A History of Florence 1200-1575 / Edition 1

A History of Florence 1200-1575 / Edition 1

by John M. Najemy
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A History of Florence 1200-1575 / Edition 1

Florence during the Renaissance is famously known as the center for the rebirth of scholarship, literature, and the arts. But it was also an autonomous republic, a site of innovative experiments in government, a major economic power that produced great wealth and yet underwent recurrent fiscal crises, and a locus of conflicts among the elite families, the guild community, and the working classes, and between family-based factions grounded in patronage and private power.

In this history of Florence, distinguished historian John Najemy discusses all the major phases of Florentine history from 1200 to 1575, including the formation of the elite of great families, the rise of the guild-based "popolo" and the guild republic of the 1290s, the crisis of the 1340s, the revolutions of 1378-82, the wars against Milan, the fiscal crisis of the 1420-30s, the rise and fall of the Medici regime, the republican revival in the age of Savonarola and Machiavelli, and the drama of the last republic of 1527-30 and subsequent emergence of the principate. His account weaves together intellectual, cultural, social, economic, religious, and political developments, capturing Florence's transformation from a medieval commune into an aristocratic republic and finally into a princely and territorial state.

Based on the mass of scholarship on Florentine history, and on a first-hand understanding and close reading of the primary sources, Najemy provides an original interpretation of Florentine history that will appeal to scholars and general readers for years to come.

Product Details

ISBN-13: 9781405119542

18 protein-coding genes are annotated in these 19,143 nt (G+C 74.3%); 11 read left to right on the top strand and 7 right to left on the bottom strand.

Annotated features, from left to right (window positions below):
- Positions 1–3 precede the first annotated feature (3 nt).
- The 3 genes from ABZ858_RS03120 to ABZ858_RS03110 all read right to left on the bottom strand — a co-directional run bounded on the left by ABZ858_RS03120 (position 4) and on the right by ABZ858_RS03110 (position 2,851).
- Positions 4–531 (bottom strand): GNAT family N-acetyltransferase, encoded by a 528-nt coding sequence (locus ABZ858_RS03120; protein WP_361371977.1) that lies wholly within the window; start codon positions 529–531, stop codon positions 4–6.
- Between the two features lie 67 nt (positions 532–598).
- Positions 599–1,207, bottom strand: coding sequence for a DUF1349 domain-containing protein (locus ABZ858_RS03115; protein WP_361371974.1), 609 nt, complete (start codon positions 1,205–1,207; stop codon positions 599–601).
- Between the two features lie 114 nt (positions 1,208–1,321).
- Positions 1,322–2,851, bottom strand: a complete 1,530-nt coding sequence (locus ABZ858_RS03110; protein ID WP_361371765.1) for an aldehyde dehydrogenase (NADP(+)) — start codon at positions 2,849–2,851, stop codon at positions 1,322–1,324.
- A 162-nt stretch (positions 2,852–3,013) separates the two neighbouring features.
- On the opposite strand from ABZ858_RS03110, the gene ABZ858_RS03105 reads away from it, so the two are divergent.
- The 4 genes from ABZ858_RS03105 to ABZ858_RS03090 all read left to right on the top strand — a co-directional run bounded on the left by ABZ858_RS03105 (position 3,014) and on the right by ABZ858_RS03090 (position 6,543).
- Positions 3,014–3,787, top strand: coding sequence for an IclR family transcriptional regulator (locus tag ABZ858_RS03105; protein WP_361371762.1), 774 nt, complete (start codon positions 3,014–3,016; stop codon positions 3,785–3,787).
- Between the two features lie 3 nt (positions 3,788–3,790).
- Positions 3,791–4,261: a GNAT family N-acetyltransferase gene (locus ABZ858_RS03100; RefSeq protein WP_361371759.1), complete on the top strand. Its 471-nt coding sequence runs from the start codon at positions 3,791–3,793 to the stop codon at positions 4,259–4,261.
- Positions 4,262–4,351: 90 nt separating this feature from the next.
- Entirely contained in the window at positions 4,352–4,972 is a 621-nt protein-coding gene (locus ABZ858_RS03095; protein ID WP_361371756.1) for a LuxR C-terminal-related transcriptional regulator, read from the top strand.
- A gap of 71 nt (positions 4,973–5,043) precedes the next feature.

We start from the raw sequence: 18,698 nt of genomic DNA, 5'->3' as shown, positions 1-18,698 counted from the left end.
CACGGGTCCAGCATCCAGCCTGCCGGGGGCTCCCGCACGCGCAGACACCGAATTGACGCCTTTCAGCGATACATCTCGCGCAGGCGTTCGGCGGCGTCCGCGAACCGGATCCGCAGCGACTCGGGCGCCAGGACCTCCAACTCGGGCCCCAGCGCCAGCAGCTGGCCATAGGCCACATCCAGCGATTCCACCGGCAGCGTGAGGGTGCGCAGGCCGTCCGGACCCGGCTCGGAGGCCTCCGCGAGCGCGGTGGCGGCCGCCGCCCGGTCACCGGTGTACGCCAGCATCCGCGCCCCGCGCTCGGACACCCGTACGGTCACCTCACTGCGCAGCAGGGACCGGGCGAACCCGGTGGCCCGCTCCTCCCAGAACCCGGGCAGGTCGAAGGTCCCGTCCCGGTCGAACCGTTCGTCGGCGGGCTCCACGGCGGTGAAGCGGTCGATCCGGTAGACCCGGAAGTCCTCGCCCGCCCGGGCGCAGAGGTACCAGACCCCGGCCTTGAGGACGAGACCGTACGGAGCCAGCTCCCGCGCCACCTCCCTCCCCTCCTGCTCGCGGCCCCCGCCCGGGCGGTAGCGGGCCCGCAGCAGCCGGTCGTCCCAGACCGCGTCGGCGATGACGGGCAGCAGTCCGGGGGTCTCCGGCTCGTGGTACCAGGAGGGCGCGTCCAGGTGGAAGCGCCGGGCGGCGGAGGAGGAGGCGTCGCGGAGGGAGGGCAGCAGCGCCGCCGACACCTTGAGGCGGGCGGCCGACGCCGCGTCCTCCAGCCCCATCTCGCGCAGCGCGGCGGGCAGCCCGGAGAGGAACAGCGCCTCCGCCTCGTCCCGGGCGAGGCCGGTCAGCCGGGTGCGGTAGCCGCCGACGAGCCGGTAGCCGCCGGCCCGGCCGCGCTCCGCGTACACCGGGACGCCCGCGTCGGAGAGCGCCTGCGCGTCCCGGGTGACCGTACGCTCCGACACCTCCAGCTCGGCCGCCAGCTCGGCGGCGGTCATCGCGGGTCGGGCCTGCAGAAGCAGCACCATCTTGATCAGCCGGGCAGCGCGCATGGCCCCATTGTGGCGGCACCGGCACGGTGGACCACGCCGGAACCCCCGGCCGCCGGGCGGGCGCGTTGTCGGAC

Publisher: Wiley
Publication date: 11/13/2006
Pages: 528
Product dimensions: 6.30(w) x 9.30(h) x 1.36(d)

Table of Contents

List of Illustrations viii

List of Maps ix

Acknowledgments x

Introduction 1

1 The Elite Families 5

Lineages 6

Knighthood and Feuds 11

Political Alignments and Factions 20

Culture and Religion 27

2 The Popolo 35

Definitions 35

Guilds 39

Culture and Education: Notaries 45

Religion 50

Critique of Elite Misrule 57

3 Early Conflicts of Elite and Popolo 63

Before 1250 64

Primo Popolo 66

Angevin Alliance 72

Priorate of the Guilds 76

Second Popolo and the Ordinances of Justice 81

Elite Resurgence: Black and White Guelfs 88

4 Domestic Economy and Merchant Empires to 1340 96

Population: City and Contado 96

Textiles, Building, and Provisioning 100

Merchant Companies and the Mercanzia 109

Taxation and Public Finances 118

5 The Fourteenth-Century Dialogue of Power 124

Elite Dominance, 1310–40 124

Crisis of the 1340s and the Third Popular Government 132

Funded Public Debt and Bankruptcies 139

Elite Recovery and Popular Reaction 144

War against the Church 151

6 Revolution and Realignment 156

Workers’ Economic Conditions 157

The Ciompi Revolution 161

The Last Guild Government 166

Counterrevolution 171

Fear of the Working Classes 176

Consensus Politics 182

7 War, Territorial Expansion, and the Transformation of Political Discourse 188

First Visconti Wars 189

Territorial Dominion: The Conquest of Pisa 194

Civic Humanism 200

The Civic Family 211

8 Family and State in the Age of Consensus 219

The Family Imaginary 219

Households, Marriage, Dowries 225

Women, Property, Inheritance 232

Children, Hospitals, Charity 238

Policing Sodomy 244

9 Fateful Embrace: The Emergence of the Medici 250

A New Style of Leadership 250

Fiscal Crisis and the Catasto 254

Cosimo’s Money and Friends 262

Showdown 269

10 The Medici and the Ottimati: A Partnership of Conflict

Part I: Cosimo and Piero 278

Institutional Controls 280

External Supports: Papacy and Sforza Milan 286

Cosimo’s Coup 291

The Ottimati Challenge Piero 298

11 The Luxury Economy and Art Patronage 307

Poverty and Wealth 307

Public and Private Patronage 315

Family Commemoration and Self-Fashioning 323

12 The Medici and the Ottimati: A Partnership of Conflict

Part 2: Lorenzo 341

Lorenzo’s Elders 344

Lorenzo’s Volterra Massacre 348

Pazzi Conspiracy and War 352

The (Insecure) Prince in All but Name 361

Building a Dynasty 369

13 Reinventing the Republic 375

French Invasion and Expulsion of the Medici 375

The Great Council 381

Savonarola’s Holy Republic 390

Domestic Discord and Dominion Crises 400

Soderini, Machiavelli’s Militia, and Pisa 407

14 Papal Overlords 414

The Cardinal and a Controversial Marriage 415

Fall of the Republic and Return of the Medici 419

A Regime Adrift 426

Aristocratic and Popular Republicanisms 434

The Nascent Principate 441

15 The Last Republic and the Medici Duchy 446

Revolution 447

Siege 453

Imposition of a New Order 461

Ducal Government 468

Finances and Economy 473

Courtly and Cultural Discipline 478

Victor and Vanquished 482

Epilogue: Remembrance of Things Past 486

Index 491

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